Photograph by Craig Warga — Bloomberg via Getty Images

Subway Wi-Fi is pretty good, if you can get it.

By Stacey Higginbotham
September 9, 2015
September 09, 2015

New York City’s ambitious effort to install Wi-Fi and cellular data access in its subway stations by 2017 is no small feat, but testing over the summer proved that efforts to make a connection have fared better in some stations and on some subway lines than on others. For example, the best line for connectivity right now is the Q, which takes riders from Coney Island in Brooklyn to Astoria in Queens.

Testing by Global Wireless Solutions at 67 stations found that the best place to find Wi-Fi and mobile data was the Q, followed by the B line. If you want to turn off your mobile data (maybe you’re close to your data limit) and want to rely on Wi-Fi alone, then the stations along the B line and the A, C, and Q lines are the commutes you want. When it came to the worst connectivity overall the 4, 5, 6 trains nabbed three of the bottom five slots when it came to both cellular and Wi-Fi. The testing also found that six of the sites where the city and Transit Wireless (the company deploying the wireless network) said there would be Wi-Fi had no detectable Wi-Fi signal, which could mean that it wasn’t actually deployed yet.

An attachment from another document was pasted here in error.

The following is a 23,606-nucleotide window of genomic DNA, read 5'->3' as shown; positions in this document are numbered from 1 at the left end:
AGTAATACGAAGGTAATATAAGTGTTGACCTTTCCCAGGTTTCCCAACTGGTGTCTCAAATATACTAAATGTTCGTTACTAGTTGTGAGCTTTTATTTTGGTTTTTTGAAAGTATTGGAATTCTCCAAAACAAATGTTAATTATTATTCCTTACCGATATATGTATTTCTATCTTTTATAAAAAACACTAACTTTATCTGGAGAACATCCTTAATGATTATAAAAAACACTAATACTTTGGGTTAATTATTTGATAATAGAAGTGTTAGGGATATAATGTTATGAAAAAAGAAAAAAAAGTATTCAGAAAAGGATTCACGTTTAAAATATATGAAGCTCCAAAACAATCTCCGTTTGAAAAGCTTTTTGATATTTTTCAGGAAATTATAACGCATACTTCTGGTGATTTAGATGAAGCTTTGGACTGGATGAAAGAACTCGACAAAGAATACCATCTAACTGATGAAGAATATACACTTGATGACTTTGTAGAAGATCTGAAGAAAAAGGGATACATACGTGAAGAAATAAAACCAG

Speeds were pretty good, with Global Wireless finding upload speeds of 7.8 Mbps on Wi-Fi and 5.6 Mbps using the mobile network. Download speeds were capable of Netflix NFLX or YouTube streaming with 12.8 Mbps on mobile and 8.7 Mbps on Wi-Fi. The testing took place in June through July and involved an engineer traveling through the subway using Samsung Galaxy 6 smartphones and some gear in a backpack measuring both upload and download speeds on the top four U.S. networks.

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